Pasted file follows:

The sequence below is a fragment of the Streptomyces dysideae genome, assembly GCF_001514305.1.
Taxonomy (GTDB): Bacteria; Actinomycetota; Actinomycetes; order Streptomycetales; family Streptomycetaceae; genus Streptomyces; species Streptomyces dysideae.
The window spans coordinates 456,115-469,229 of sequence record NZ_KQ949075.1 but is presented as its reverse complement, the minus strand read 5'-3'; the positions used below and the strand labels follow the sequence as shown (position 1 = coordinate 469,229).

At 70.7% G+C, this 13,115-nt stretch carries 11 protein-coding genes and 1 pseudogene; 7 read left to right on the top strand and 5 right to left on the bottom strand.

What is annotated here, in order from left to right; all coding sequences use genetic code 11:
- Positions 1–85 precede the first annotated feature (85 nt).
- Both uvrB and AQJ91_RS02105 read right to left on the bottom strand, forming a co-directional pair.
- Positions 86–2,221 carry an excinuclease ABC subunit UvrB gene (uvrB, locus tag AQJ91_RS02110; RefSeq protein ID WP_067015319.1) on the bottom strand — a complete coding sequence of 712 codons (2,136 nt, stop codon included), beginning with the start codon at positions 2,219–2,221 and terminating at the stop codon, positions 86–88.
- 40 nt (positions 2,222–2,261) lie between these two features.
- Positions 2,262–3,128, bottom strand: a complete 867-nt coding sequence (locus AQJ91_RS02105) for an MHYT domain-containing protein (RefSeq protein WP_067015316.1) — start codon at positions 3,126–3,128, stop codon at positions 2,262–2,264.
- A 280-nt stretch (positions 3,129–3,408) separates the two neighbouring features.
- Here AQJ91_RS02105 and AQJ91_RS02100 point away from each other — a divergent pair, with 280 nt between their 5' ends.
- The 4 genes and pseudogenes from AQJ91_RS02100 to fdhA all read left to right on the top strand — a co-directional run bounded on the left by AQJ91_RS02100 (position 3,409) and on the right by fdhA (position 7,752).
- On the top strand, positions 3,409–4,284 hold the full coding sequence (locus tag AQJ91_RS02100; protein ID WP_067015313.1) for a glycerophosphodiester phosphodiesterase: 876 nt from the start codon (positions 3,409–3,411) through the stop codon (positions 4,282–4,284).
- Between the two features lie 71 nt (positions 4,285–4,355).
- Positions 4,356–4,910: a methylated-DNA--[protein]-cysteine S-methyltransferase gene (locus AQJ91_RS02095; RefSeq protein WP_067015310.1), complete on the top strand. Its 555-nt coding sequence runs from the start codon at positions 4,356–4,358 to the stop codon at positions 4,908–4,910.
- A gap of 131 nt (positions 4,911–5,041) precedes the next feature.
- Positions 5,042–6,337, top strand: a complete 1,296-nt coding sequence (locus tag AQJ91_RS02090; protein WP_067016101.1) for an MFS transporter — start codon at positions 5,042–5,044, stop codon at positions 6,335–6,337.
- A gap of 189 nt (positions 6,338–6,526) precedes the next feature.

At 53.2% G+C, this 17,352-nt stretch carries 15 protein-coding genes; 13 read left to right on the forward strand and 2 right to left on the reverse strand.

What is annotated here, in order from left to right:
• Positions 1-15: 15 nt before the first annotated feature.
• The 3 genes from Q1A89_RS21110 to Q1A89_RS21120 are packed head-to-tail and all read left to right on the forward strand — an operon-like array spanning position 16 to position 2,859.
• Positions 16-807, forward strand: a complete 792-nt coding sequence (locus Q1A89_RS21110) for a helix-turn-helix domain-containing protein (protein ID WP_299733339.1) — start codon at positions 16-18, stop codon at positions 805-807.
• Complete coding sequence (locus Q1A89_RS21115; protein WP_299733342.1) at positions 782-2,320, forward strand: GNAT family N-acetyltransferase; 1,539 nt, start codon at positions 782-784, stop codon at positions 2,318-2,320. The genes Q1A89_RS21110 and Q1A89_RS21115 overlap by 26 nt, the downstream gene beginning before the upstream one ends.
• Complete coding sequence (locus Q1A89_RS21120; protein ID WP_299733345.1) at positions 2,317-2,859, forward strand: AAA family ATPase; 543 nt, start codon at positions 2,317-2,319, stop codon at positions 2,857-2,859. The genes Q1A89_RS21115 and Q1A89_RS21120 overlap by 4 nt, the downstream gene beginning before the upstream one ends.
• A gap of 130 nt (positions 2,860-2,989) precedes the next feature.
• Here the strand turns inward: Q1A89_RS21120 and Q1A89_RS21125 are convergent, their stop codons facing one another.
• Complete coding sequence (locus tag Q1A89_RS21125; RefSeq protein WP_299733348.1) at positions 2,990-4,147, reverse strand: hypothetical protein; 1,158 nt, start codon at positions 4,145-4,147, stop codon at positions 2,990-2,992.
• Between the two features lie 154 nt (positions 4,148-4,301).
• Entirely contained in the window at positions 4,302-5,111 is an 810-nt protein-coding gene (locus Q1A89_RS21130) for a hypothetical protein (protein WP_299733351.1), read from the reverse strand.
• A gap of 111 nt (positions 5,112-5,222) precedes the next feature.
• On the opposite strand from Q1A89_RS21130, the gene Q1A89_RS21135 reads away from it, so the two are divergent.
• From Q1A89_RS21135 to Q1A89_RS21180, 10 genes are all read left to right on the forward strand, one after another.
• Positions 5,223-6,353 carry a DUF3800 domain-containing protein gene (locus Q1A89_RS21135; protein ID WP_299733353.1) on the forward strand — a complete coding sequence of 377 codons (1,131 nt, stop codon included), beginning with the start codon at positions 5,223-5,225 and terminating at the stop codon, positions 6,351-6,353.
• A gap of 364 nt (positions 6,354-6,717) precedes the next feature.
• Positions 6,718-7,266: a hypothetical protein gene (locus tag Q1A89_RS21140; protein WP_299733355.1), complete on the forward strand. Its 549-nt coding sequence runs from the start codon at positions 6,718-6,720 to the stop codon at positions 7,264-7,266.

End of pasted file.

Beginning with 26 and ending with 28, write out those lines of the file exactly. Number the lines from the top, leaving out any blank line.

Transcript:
• Complete coding sequence (locus Q1A89_RS21120; protein ID WP_299733345.1) at positions 2,317-2,859, forward strand: AAA family ATPase; 543 nt, start codon at positions 2,317-2,319, stop codon at positions 2,857-2,859. The genes Q1A89_RS21115 and Q1A89_RS21120 overlap by 4 nt, the downstream gene beginning before the upstream one ends.
• A gap of 130 nt (positions 2,860-2,989) precedes the next feature.
• Here the strand turns inward: Q1A89_RS21120 and Q1A89_RS21125 are convergent, their stop codons facing one another.